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ADB: An abbreviation that stands for either the African Development Bank the Asian Development Bank. The African Development Bank is a regional multilateral development institution engaged in promoting the economic development and social progress of its member countries in Africa. The Bank, established in 1964, started functioning in 1966 with its Headquarters in Abidjan, Cote d' lvoire. The Bank borrows funds from the international money and capital markets. Its shareholders are the 53 countries in Africa as well as 24 countries in the Americas, Europe, and Asia. The Asian Development Bank is a multilateral development finance institution dedicated to reducing poverty in Asia and the Pacific that engages in mostly public sector lending for development purposes in its developing member countries. They pursue this goal by helping to improve the quality of people's lives providing loans and technical assistance for a broad range of development activities. ADB raises fund through bond issues on the world's capital markets but they also rely on members' contributions. The ADB was established in 1966 and has its headquarters in Manila, Philippines. As of September of 2003, the ADB had 58 member countries.

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RESERVE REQUIREMENTS: Rules by the Federal Reserve System governing the amount of bank reserves that banks must keep to back up their deposits. Legal reserve requirements came about because banks that practice fractional-reserve banking are sometimes inclined to make too many interest-paying loans and neglect to keep enough reserves on hand to pay their depositors. In principle, the Fed can alter reserve requirements to control the money supply. In practice, however, the Fed prefers to use open market operations or the discount rate.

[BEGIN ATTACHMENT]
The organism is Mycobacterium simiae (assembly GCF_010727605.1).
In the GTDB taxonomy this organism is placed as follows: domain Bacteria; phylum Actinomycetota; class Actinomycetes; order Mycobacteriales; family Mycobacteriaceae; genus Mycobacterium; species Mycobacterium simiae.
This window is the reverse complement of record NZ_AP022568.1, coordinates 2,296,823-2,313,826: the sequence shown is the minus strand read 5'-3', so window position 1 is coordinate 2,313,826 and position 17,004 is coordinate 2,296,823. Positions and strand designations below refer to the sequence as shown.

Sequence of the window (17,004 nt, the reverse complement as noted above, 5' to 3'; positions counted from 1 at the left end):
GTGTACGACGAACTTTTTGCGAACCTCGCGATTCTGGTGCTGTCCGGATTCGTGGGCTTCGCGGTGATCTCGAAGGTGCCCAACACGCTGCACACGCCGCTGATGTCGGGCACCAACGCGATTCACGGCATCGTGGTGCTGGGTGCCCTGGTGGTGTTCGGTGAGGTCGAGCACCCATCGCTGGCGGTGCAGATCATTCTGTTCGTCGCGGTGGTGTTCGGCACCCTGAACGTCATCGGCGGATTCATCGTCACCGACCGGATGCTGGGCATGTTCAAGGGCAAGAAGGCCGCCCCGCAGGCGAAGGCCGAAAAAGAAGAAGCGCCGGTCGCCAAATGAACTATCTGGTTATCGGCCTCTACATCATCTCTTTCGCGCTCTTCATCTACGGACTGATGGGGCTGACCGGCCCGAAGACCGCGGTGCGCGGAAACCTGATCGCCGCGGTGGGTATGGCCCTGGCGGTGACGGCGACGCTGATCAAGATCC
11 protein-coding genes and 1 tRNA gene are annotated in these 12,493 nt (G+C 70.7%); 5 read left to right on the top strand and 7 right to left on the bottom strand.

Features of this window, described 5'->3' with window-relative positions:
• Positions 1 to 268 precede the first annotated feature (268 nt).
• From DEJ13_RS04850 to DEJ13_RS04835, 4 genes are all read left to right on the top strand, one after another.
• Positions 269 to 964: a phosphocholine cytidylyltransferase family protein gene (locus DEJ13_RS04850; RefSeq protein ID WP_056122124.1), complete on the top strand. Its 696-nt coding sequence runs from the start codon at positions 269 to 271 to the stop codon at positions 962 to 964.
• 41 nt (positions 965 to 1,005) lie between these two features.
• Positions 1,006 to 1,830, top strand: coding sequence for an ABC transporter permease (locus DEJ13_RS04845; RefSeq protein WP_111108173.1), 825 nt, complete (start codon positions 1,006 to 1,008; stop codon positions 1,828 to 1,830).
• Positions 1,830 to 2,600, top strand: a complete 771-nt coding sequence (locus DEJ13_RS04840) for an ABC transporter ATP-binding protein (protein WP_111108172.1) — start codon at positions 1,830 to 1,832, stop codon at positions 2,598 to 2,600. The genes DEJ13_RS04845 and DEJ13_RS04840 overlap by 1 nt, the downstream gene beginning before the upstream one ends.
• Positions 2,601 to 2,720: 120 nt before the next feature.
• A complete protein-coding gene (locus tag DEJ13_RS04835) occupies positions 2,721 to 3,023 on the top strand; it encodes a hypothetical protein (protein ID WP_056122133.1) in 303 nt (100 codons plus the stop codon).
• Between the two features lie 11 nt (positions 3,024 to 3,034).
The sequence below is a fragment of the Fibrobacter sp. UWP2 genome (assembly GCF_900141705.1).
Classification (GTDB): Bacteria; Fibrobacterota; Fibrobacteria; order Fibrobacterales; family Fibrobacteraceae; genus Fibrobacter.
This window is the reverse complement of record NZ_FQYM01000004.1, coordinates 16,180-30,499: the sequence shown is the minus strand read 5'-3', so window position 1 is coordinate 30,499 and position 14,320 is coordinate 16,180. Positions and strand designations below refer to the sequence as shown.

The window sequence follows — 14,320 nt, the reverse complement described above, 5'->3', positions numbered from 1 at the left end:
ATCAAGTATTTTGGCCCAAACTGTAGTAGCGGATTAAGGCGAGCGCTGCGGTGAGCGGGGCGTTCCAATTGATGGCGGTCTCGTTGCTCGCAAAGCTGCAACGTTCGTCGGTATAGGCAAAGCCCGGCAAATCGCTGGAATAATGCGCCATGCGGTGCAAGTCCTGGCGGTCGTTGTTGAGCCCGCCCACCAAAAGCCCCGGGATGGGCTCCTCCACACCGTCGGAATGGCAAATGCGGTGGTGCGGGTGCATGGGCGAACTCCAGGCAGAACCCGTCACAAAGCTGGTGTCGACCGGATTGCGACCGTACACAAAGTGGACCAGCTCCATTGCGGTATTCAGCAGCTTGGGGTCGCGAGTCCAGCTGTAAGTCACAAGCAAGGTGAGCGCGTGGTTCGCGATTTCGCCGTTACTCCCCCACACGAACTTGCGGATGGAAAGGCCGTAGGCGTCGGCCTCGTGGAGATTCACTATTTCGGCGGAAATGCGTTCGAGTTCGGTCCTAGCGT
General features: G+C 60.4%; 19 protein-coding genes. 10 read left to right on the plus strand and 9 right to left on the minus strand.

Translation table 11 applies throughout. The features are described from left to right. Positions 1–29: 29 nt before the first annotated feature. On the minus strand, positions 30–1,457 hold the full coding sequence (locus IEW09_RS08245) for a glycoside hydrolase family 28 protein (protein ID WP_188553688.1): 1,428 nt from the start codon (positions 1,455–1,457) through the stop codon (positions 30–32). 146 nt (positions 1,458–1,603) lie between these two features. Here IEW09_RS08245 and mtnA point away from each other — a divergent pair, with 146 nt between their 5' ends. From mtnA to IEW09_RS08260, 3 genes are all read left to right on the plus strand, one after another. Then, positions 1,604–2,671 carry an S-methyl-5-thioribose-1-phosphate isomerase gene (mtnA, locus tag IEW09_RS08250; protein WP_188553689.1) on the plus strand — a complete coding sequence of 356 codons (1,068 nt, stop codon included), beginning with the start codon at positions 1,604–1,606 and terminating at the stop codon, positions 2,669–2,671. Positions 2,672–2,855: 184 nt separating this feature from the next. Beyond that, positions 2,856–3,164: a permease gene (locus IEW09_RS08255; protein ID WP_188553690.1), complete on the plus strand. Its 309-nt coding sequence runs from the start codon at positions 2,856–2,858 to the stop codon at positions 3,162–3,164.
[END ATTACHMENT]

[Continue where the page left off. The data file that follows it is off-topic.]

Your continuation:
See also | Federal Reserve System | bank reserves | reserves | fractional-reserve banking | bank panic | money supply | open market operations | discount rate | monetary policy | Federal Open Market Committee | required reserves |


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AVERAGE TOTAL COST CURVE

A curve that graphically represents the relation between average total cost incurred by a firm in the short-run product of a good or service and the quantity produced. The average total cost curve is constructed to capture the relation between average total cost and the level of output, holding other variables, like technology and resource prices, constant. The average total cost curve is one of three average curves. The other two are average variable cost curve and average fixed cost curve. A related curve is the marginal cost curve.

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